Getty Images has filed a lawsuit against the maker of the AI art tool Stable Diffusion. Filed this week in the High Court of London, Getty Images’ lawsuit alleges that “Stability AI unlawfully copied and processed millions of copyrighted images,” and used those images for its own commercial gain.
Getty Images and rights holders of image libraries like these will be most affected by AI image generation, and while some have embraced the technology, such as Shutterstock (opens in new tab), others have largely rejected AI art. Getty Images falls into the latter category. Getty Images banned the uploading and selling of AI images (opens in new tab) in September 2022, in an effort to protect itself from legal challenges.
Getty CEO Craig Peters had previously said there are concerns about AI-created artwork, including “unaddressed rights issues”.
Little did we know at the time that the legal challenges would come directly from Getty itself.
“Getty Images believes artificial intelligence has the potential to fuel creative endeavours,” a statement from Getty Images (opens in new tab) say. “Accordingly, Getty Images has licensed leading technology innovators for purposes related to training artificial intelligence systems in a manner that respects personal and intellectual property rights.”
“Stability AI has not sought such a license from Getty Images and, in our view, has instead chosen to ignore viable licensing options and long-term legal protections in pursuit of their standalone commercial interests.”
It all comes down to how an AI is trained: the single most important preparatory step for building a functioning artificial intelligence tool.
The art generated by Stable Diffusion, and the other similar tools, is original. There’s probably nothing else quite like it: an AI made it based on the clues the human users give it. However, the AI must be trained on millions of labeled images to learn what to make, and what this means for the copyright of images used for this training has been questioned on many occasions.
One such dataset organization is LAION (opens in new tab)which provides the datasets used for Stable Diffusion.
LAION is not-for-profit and freely distributes its datasets. It essentially collects datasets of alt text and URLs of images it contains scrapes from the Internet. It owns nothing. The organization tries to make peace with that in the first question in her FAQ (opens in new tab): “Do LAION datasets respect copyright laws?”
To which the organization replies: “LAION datasets are simply indexes to the Internet.”
You may even find a photo of you in LAION’s datasets, for which the organization has provided a GDPR deletion form to stay compliant with EU law.
LAION tries to keep its hands clean by not directly storing or distributing images, and it may have worked because Getty Images’ anger is instead aimed directly at Stability AI, one of the better-known companies using its datasets.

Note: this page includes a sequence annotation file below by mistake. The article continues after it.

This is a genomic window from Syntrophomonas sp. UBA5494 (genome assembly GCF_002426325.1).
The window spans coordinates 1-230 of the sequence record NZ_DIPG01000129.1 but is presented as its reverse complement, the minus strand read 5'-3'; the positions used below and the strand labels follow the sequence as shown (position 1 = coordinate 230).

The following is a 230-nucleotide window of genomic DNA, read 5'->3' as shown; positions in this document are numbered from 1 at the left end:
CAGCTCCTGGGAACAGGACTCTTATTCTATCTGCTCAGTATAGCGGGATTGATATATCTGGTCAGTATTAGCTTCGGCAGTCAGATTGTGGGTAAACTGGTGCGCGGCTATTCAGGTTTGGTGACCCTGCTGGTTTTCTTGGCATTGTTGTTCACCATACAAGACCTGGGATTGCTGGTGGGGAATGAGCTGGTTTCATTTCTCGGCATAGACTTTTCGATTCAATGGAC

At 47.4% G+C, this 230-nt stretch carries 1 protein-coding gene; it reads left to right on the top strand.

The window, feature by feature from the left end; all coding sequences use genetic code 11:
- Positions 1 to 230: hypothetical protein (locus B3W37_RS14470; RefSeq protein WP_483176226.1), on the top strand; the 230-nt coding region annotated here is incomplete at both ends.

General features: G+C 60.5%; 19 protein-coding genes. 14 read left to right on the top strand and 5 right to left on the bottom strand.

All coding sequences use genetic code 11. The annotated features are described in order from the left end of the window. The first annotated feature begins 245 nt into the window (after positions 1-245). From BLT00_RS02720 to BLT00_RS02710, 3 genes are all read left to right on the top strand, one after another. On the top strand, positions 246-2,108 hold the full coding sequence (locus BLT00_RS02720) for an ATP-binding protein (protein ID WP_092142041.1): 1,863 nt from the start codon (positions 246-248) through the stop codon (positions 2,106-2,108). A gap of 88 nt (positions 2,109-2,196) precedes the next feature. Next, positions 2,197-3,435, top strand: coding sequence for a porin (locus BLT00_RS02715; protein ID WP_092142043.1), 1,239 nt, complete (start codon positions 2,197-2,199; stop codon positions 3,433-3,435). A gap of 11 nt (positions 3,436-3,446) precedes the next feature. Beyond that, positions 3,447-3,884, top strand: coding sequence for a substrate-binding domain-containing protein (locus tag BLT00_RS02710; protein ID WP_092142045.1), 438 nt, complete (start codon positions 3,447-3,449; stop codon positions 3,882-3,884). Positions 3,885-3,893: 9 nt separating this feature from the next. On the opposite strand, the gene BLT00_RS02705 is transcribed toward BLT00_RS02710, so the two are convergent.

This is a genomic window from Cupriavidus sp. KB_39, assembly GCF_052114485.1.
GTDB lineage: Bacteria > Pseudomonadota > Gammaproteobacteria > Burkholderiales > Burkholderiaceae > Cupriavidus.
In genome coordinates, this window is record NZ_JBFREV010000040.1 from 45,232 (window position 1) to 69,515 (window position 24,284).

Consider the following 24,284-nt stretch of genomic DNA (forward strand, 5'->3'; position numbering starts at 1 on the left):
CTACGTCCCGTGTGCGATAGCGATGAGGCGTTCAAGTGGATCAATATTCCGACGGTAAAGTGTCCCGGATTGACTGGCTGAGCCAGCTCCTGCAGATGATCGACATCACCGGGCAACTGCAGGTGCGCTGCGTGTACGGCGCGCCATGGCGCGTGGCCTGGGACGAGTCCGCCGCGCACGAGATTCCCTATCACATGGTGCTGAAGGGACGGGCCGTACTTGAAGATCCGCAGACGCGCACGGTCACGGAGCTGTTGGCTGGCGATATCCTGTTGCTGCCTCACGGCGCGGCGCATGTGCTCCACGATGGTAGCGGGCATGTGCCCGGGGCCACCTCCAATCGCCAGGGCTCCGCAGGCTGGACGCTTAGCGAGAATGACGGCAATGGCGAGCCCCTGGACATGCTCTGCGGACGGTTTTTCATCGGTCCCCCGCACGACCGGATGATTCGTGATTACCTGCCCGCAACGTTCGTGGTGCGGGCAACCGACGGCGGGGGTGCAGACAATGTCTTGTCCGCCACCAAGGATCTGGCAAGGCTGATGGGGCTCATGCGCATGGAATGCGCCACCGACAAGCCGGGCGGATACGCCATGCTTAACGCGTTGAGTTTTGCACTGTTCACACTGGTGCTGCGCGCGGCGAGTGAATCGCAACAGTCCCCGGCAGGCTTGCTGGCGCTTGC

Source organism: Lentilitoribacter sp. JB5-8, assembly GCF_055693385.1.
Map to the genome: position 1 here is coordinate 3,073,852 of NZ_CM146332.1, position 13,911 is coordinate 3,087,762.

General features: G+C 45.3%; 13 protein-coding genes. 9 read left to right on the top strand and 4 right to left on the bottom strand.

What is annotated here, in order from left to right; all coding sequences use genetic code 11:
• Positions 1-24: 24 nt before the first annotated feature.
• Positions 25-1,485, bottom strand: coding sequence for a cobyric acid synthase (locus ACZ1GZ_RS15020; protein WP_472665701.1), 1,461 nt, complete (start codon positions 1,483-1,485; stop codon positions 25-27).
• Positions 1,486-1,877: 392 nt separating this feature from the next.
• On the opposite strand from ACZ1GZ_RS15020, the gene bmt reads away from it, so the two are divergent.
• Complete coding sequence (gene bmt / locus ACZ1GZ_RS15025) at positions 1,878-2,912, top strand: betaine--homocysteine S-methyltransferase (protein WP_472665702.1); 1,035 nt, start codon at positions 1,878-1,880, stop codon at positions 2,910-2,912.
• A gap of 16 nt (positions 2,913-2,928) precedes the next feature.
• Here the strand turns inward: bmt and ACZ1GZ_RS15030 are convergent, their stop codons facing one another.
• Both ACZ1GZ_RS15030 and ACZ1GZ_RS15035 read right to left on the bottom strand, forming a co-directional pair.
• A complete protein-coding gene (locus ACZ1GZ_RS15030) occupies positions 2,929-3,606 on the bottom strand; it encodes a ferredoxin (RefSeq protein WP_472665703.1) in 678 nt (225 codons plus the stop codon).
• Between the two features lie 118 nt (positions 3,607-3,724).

Stability AI states that the LAION datasets it uses for Stable Diffusion have been trained in accordance with German law. In response to its own FAQ question “What is the copyright for using Stable Diffusion generated images?” Stability AI says, “The area of AI-generated images and copyright is complex and will vary from jurisdiction to jurisdiction.”
A really ambiguous answer.
At least Stability AI says where it gets its data – LAION is actually one of the more open image-scraping organizations on the web – unlike some AI tools that don’t disclose that information. That includes Open AI (opens in new tab), the creator of popular AI tools such as DALL-E and ChatGPT. Stability AI plans enabling artists to opt out of the Stable Diffusion image training (opens in new tab) with future versions, but that seems a bit the wrong way. Shouldn’t Stable Diffusion ask artists for permission to use their work?
There’s no response to Stability AI’s legal action at this time, but I’ve reached out to the company for comment.
The CEO of Getty Images has spoken The edge (opens in new tab) to further explain why the company has taken this course of action.
“We do not believe this particular deployment of Stability’s commercial offerings is covered by fair trade in the UK or fair use in the US,” said Peters. “The company has not approached Getty Images to use our material or the material of our contributors, so we are taking action to protect our intellectual property rights and those of our contributors.”
Peters also confirmed that the charges against Stability AI include copyright infringement and violating Getty Images’ terms of service. He said the company is trying to form a new legal status quo for licensing and AI from the lawsuit.
Such a status quo could define the burgeoning generative AI tool industry. Copyright law has yet to catch up to training AI on massive datasets of scraped images, meaning the next few years of legal action could shape how we approach this topic for decades to come.
The lawsuit filed by Getty Images is likely to set a legal precedent regardless of the outcome.
This had to happen at some point, and the copyright discussions surrounding both AI-generated images and the training of AI tools have only just begun.